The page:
So six years after the start of the downturn, our economy is still roughly 600,000 jobs shy of where it had been, mainly because government at all levels has been forced to cut back workers in austerity moves.

Now let’s look at the labor force participation rate. This number represents the percentage of the total population that is either working or actively looking for work. The number actually ticked higher in March to63.2%, but take a look at the longer-term trend:

But Participation is Down High-Frequency Trading

Labor force participation rates increased from the mid-1960s through the 1990s, driven largely by more women entering the workforce, Baby Boomers entering prime working years in the 1970s and 1980s and increasing pay for skilled laborers. But over the past decade, these trends have leveled off, and the participation rate has fallen sharply, particularly in the aftermath of the last recession.

The question is, will the participation rate recover to the levels seen in the 1990s? Probably not in the next 20 years or longer. A late 2012 study by the Federal Reserve Bank of Chicago found that about one-quarter of the decline in labor-force participation since the start of the Great Recession can be traced to retirements.

Yet Baby Boomers retiring can’t be the whole story, though, since the participation rate has declined for younger workers too. This part of the drop is a function of various factors, including simple discouragement, poor work incentives created by public policies, inadequate schooling and training and a greater propensity to seek disability insurance. Globalization and technological change have also reduced employment and wage growth for low-skilled workers. These trends are not likely to change anytime soon.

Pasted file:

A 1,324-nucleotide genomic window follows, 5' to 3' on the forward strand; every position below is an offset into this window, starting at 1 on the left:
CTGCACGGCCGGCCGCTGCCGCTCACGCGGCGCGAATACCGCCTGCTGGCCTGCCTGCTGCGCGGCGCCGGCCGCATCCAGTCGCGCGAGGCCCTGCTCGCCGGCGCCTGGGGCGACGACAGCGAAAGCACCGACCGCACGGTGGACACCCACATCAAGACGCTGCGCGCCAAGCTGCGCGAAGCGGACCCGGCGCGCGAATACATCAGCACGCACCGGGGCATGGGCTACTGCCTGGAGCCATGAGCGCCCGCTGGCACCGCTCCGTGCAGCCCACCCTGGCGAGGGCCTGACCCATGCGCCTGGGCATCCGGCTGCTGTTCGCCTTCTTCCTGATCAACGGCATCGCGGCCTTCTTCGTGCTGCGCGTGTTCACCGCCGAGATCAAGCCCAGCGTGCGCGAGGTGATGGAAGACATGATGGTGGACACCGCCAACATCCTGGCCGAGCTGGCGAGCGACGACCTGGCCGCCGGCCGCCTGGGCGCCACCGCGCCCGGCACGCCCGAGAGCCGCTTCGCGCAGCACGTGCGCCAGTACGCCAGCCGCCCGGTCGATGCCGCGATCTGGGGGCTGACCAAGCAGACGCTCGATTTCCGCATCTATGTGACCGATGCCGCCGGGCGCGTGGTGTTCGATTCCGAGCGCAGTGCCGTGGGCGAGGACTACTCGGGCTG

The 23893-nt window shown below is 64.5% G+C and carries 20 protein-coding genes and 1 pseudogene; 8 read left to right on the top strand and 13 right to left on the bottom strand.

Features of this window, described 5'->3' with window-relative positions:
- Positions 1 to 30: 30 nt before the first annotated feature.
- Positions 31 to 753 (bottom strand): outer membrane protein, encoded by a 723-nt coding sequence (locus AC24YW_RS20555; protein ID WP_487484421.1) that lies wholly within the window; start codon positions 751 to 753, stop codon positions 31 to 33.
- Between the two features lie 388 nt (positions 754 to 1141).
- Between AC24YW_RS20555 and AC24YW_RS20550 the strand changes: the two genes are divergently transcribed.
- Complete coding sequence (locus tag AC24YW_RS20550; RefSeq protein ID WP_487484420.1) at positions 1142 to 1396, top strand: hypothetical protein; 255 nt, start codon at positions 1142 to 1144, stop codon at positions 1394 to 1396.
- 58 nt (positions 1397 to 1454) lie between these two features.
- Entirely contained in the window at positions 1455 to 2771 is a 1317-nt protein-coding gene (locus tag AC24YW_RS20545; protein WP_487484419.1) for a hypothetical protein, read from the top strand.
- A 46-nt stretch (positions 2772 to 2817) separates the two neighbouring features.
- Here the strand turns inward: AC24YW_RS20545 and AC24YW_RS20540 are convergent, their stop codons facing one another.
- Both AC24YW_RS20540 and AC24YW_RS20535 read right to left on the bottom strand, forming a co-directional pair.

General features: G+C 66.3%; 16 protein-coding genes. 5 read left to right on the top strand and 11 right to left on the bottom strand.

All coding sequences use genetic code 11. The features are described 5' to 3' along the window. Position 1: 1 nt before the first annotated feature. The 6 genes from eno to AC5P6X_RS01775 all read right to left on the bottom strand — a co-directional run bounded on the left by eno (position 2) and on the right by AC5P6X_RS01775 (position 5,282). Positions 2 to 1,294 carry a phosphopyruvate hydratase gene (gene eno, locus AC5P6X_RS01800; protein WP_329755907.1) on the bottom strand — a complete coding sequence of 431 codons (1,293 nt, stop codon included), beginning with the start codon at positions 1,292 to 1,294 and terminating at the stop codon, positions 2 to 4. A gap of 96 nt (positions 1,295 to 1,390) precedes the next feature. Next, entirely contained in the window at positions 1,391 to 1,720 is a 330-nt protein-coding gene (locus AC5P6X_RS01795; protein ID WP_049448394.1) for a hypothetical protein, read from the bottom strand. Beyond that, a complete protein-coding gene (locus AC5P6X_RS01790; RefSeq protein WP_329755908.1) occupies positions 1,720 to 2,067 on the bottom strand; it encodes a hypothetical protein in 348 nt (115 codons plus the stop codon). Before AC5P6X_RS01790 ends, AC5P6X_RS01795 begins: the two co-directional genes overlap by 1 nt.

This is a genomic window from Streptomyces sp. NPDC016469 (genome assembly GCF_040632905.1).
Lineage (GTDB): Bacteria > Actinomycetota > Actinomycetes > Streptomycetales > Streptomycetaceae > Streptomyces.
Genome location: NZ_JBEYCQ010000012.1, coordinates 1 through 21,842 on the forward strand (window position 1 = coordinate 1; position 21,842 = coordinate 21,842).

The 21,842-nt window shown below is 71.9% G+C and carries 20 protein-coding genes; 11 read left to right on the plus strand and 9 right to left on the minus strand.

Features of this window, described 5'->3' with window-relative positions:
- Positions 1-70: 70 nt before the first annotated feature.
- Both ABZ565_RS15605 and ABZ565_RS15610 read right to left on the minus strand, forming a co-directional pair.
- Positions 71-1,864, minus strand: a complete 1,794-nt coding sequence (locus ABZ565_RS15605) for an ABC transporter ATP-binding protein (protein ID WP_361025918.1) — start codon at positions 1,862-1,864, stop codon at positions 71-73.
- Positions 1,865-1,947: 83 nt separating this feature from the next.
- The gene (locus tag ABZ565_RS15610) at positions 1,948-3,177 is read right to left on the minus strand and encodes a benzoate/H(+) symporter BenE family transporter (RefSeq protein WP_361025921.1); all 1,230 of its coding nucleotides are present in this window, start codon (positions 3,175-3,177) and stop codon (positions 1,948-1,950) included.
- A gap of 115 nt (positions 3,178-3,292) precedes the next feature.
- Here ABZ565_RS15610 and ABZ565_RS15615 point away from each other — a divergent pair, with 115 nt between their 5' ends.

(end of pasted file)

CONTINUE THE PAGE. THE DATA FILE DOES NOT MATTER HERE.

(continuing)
The fierce debate now going on in Washington about extending unemployment insurance and raising the minimum wage largely ignores these issues. Such policies may affect the incomes of some Americans, but they won’t do much to expand opportunity and bring more people back into the labor force. But I’ll leave that discussion for others to debate.

High-Frequency Trading Actually Benefits Most Investors

A controversial new book debuted last week entitled “FLASH BOYS: A Wall Street Revolt” written by former bond trader turned author, Michael Lewis. Mr. Lewis was recently interviewed on CBS’ 60-Minutes program. The book, which focuses on “high-frequency trading” (HFT) has gotten a great deal of attention since then.

High-frequency traders use sophisticated technical tools and computer algorithms to rapidly trade securities. These traders use proprietary trading strategies carried out by computers to move in and out of positions in fractions of a second.

High frequency tradingHigh-frequency traders move in and out of short-term positions aiming to capture sometimes just a fraction of a cent in profit per share on every trade. It is estimated that high-frequency trading now accounts for almost 50% of the volume on major US stock exchanges.

Mr. Lewis’ new book has turned a harsh spotlight on the world of high-frequency trading. He has joined other critics who say that this booming field, in which computers buy and sell stocks at lightning speed to take advantage of minute changes in prices, has essentially rigged the market against small investors. Lewis and other critics charge that high-frequency traders are essentially “front-running” investors’ orders – a practice that is otherwise illegal.

This makes for a gripping narrative, and a strong populist message. But the issue is not nearly so clear-cut, as I will explain below. High-frequency trading may be annoying to large institutional investors like pension funds